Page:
Meet the founder of Seventy Thirty
Hi Susie, please can you tell our readers a bit about yourself?
I grew up in rural Yugoslavia, under Communist rule. Guided by my parents, a professional couple who encouraged independence and creativity, I quickly developed a strong entrepreneurial drive of my own. As the threat of war loomed at the beginning of 90s, I decided to move to London to begin a new life.
I arrived with only £30 in my pocket, not knowing anyone here and hardly speaking any English. However, being assertive and hard-working, I found the challenge exciting. I appreciated England and the opportunities it offered me and so, after training as a Psychoanalyst and working within the NHS, I opened my own psychotherapy clinic. This marked the beginning of my entrepreneurial life.
What is Seventy Thirty?
Founded at the beginning of this century, Seventy Thirty is the first exclusive matchmaking company built on a relationship psychology model, providing a quintessential, world-class matchmaking service to a sophisticated and particular clientele, those of affluence and influence.
I chose Seventy Thirty as the name for my Company upon reading an interesting article on a study conducted regarding the mindset of highly successful individuals. Establishing that these successful people spend on average 70% of their time working and 30% socialising, Seventy Thirty was thus the optimal work-life balance for a happy, healthy existence.
What made you realise there was a gap in the market for an exclusive luxury matchmaking service?
At the beginning of 2000, during one of my private practice sessions, an aristocratic gentleman requested my advice in helping him to find love, someone special whom he could share a deep intimate connection with, a companion. After conducting my own research, I discovered that ‘introduction agencies’ did not provide any form of luxury service, and did not use a relationship psychology model like the one I wished to introduce.
You have also recently published a book on relationship psychology, how was the writing process for you?
I’ve just publish my second book last week titled “Happy Gay Marriage & Successful Gay Dating” alongside our Managing Director, Lemarc Thomas, a Psychologist and Gay relationship expert. Writing my first book “Exclusive Matchmaking Book” felt incredibly liberating; I gained so much knowledge from my clients over the 25 years of work and felt it was the right time to share my personal journey with the public.
Alongside Seventy Thirty, you invest in startups. Please could you tell us about some of the projects you have been involved with so far?
Sure. Instead of putting all my money in one business, I prefer to make multiple investments. This increases my possibilities of success and reduces the risk involved. I invest in a diverse range of industries from software and gaming, to restaurants and even an upcoming jewelry brand.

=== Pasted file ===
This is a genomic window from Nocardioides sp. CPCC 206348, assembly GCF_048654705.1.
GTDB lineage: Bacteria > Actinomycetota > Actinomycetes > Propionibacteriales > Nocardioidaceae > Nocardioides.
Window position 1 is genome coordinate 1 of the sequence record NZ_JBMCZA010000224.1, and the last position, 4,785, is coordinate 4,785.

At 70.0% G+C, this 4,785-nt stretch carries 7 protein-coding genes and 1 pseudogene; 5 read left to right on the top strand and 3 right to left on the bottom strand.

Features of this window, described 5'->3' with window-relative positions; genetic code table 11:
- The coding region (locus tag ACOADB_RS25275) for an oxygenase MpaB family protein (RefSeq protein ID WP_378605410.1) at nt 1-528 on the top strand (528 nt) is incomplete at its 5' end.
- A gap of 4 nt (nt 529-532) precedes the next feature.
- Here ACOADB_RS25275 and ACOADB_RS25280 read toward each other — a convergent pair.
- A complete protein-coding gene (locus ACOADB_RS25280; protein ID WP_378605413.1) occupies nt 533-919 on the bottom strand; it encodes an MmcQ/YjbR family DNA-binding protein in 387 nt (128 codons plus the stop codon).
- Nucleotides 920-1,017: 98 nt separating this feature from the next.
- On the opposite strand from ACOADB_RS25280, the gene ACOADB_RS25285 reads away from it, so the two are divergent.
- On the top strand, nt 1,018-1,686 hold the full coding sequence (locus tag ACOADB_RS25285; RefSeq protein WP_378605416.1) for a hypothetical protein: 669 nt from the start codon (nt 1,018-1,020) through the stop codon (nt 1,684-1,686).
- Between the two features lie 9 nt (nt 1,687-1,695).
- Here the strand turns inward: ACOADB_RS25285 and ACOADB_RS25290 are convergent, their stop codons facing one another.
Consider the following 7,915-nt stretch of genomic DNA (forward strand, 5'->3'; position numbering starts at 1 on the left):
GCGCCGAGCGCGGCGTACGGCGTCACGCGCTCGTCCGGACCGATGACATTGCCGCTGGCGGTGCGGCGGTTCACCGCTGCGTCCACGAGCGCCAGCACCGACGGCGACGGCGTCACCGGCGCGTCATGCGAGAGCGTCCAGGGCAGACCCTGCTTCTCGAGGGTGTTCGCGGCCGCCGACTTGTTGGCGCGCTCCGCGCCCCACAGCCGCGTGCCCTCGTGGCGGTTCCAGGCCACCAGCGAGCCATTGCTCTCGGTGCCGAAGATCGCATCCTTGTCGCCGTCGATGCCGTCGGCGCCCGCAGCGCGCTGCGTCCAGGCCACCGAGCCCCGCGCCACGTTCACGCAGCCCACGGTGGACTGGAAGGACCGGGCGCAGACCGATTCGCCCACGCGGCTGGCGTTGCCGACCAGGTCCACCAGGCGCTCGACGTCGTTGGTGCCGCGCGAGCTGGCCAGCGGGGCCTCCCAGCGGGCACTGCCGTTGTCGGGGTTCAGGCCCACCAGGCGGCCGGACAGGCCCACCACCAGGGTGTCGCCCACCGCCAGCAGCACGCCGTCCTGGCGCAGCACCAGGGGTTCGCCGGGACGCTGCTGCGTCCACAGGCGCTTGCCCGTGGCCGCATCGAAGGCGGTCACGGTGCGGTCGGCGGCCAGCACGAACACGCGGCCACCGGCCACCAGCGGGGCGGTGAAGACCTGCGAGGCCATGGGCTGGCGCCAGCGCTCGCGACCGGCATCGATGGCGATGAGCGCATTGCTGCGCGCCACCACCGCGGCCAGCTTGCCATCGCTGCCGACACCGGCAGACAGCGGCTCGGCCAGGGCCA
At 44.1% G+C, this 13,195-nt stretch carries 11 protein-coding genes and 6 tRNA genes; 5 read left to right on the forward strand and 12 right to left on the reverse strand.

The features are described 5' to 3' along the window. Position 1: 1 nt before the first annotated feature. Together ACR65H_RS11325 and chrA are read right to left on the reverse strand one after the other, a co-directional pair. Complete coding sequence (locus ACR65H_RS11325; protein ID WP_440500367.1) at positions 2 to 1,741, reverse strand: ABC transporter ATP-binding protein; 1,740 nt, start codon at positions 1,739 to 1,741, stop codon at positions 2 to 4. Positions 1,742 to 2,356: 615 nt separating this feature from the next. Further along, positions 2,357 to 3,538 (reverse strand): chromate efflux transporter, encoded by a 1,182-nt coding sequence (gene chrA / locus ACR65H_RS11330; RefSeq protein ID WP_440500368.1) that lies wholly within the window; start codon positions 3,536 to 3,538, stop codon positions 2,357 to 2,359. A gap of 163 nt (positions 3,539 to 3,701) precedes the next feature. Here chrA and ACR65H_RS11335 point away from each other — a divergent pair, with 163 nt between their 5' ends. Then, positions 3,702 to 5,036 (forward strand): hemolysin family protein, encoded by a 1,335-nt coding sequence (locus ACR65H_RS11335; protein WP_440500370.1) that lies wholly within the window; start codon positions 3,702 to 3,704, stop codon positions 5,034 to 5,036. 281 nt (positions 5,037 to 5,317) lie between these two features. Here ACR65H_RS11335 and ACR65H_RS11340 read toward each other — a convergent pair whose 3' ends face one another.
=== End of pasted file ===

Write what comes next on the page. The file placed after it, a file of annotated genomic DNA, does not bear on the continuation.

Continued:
In your opinion, how should a startup seek funding?
There are endless possibilities. I think a good place to start would be to go on hundreds of networking events and look for a way to find and approach an investor. There are so many ways to generate strong interest and revenue – you must use creative, out of the box thinking to maximise your chances of success.
What advice do you normally give to startups?
In my opinion, I believe that it is difficult to start a business if you are not ready to risk almost everything. The first piece of advice I would suggest is to be very aware of this.
Focus is the second most important factor. When I say focus I mean; you don’t go on holidays and have a fun time while you are starting up, because there is nobody on this planet that would care about your business like you do. You are focused 24/7 and you think about and build your business – even if it’s in your head when you’re in bed!
What is the main cause of a small business failing?
In my opinion lack of focus, not listening to people who know better, running out of money, and being delusional about yourself and your business idea. Sometimes though some people just aren’t made to be entrepreneurs.
I see being an entrepreneur as like being a gladiator: fighting alone to survive by making our own decisions and taking risks. We are the only ones who will fail if we make that wrong decision.
Happiness is …
Being with my adopted daughter and watching her grow into this amazing, intelligent and fun girl. She is 9 years old and she already has a mini business plan on how to start a horse riding school…
What does the next 12 months hold for you?
As I am now done with working 15-18 hours a day the next 12 months I shall continue traveling around the world with my beautiful daughter, continue doing my philanthropic work, probably invest in another start up, and I might even get going on the third book!